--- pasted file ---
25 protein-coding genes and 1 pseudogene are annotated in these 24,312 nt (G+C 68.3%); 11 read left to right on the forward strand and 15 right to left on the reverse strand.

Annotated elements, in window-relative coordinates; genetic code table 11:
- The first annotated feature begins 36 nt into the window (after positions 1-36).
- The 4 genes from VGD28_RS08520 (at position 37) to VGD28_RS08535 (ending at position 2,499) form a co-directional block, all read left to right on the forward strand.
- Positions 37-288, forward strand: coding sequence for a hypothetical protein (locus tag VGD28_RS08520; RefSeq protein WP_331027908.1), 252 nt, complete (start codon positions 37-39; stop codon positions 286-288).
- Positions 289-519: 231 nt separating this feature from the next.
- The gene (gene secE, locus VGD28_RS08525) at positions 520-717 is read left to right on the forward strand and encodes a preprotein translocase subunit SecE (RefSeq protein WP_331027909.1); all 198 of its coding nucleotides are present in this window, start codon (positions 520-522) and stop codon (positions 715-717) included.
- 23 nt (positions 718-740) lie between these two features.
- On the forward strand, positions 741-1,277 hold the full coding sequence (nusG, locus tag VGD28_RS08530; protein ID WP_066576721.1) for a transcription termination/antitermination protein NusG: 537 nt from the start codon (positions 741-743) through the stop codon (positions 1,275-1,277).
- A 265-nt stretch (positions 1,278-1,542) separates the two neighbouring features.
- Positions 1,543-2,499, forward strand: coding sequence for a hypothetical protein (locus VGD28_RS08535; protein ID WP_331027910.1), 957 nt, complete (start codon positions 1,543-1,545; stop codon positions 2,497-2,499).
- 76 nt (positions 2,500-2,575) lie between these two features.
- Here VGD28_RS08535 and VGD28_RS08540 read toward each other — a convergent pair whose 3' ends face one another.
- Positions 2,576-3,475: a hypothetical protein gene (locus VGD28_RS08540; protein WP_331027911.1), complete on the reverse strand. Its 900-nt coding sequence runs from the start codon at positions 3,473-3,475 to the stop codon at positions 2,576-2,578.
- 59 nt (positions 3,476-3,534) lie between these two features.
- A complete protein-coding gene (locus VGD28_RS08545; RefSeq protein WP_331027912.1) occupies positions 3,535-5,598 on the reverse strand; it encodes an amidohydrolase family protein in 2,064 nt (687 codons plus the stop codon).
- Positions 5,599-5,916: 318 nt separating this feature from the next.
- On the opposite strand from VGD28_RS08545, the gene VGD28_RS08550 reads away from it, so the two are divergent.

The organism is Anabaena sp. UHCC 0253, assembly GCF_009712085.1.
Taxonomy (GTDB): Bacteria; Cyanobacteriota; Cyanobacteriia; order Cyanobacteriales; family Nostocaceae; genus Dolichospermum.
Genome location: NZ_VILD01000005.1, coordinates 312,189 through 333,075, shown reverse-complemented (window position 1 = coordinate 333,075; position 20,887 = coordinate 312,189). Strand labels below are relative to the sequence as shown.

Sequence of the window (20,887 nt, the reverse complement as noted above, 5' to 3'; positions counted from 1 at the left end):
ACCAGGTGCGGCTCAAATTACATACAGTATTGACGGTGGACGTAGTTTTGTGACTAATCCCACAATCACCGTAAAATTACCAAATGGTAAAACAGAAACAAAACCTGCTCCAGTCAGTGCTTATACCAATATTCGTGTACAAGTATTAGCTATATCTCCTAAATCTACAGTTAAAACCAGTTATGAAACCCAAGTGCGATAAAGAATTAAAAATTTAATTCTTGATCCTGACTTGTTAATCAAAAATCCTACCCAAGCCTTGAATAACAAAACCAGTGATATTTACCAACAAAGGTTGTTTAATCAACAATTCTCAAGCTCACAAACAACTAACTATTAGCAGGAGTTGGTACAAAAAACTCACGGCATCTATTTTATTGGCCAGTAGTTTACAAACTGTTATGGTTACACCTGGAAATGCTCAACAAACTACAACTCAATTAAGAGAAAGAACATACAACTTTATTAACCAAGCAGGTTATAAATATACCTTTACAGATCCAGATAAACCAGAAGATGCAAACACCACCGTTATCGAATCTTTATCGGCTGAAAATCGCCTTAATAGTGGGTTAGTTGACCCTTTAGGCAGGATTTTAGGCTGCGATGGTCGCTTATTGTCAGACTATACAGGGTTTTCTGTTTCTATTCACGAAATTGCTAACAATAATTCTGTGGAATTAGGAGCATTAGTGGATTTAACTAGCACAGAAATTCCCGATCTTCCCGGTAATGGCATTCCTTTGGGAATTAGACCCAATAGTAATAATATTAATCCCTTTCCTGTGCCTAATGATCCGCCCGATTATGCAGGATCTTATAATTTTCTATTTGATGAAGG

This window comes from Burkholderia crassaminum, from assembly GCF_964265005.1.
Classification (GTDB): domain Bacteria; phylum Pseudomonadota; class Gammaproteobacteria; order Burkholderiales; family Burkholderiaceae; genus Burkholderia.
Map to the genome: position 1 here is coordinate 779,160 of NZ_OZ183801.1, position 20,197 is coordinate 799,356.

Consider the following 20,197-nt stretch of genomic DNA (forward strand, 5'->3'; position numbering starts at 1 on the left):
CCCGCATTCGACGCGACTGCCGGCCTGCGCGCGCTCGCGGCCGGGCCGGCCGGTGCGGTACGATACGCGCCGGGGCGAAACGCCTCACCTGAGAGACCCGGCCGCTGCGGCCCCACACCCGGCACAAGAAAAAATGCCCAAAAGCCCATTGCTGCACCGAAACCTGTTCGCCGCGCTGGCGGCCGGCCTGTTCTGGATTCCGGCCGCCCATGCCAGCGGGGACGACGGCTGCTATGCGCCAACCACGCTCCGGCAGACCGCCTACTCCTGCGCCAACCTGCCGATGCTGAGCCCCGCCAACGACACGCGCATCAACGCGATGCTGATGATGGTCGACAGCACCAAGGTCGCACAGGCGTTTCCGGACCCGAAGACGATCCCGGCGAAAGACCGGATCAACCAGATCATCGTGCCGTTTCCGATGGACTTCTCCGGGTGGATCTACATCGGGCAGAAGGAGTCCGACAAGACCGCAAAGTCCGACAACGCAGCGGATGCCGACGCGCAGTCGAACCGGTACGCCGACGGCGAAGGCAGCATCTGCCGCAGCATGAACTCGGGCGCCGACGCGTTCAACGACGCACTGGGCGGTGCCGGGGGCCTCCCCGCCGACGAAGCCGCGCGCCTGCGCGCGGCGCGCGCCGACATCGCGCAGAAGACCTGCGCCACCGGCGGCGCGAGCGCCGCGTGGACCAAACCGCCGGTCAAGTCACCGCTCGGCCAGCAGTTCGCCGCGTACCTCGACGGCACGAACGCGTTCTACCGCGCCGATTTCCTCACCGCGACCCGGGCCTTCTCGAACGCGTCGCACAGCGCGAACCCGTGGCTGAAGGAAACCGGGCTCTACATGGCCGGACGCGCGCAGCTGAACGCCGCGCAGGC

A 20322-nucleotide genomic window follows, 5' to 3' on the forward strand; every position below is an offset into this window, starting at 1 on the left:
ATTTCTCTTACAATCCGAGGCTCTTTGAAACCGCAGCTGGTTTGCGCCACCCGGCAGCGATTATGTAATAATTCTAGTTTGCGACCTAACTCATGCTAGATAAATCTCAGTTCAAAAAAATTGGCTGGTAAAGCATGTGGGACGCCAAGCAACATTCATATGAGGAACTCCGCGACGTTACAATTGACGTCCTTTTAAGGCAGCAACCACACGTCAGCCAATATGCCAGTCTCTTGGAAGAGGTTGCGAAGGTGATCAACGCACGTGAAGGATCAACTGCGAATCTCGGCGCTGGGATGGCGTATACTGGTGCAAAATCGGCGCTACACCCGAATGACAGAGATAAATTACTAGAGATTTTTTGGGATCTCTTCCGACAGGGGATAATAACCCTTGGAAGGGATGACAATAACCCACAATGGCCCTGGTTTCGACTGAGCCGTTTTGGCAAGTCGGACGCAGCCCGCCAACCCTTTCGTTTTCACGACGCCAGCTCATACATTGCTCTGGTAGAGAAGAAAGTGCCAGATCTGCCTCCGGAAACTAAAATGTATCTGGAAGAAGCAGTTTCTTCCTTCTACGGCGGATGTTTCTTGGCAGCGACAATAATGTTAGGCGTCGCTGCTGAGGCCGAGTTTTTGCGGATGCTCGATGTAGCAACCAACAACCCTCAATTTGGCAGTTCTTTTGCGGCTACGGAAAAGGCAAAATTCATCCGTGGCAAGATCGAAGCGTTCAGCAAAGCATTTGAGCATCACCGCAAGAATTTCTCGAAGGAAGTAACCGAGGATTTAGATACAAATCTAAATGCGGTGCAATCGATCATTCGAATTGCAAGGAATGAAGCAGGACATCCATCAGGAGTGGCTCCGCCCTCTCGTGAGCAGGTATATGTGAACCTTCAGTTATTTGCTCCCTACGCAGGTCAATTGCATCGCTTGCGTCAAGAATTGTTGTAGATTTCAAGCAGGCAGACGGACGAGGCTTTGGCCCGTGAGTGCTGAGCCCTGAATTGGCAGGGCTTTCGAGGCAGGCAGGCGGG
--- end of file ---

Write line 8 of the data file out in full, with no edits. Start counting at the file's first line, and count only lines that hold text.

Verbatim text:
- 23 nt (positions 718-740) lie between these two features.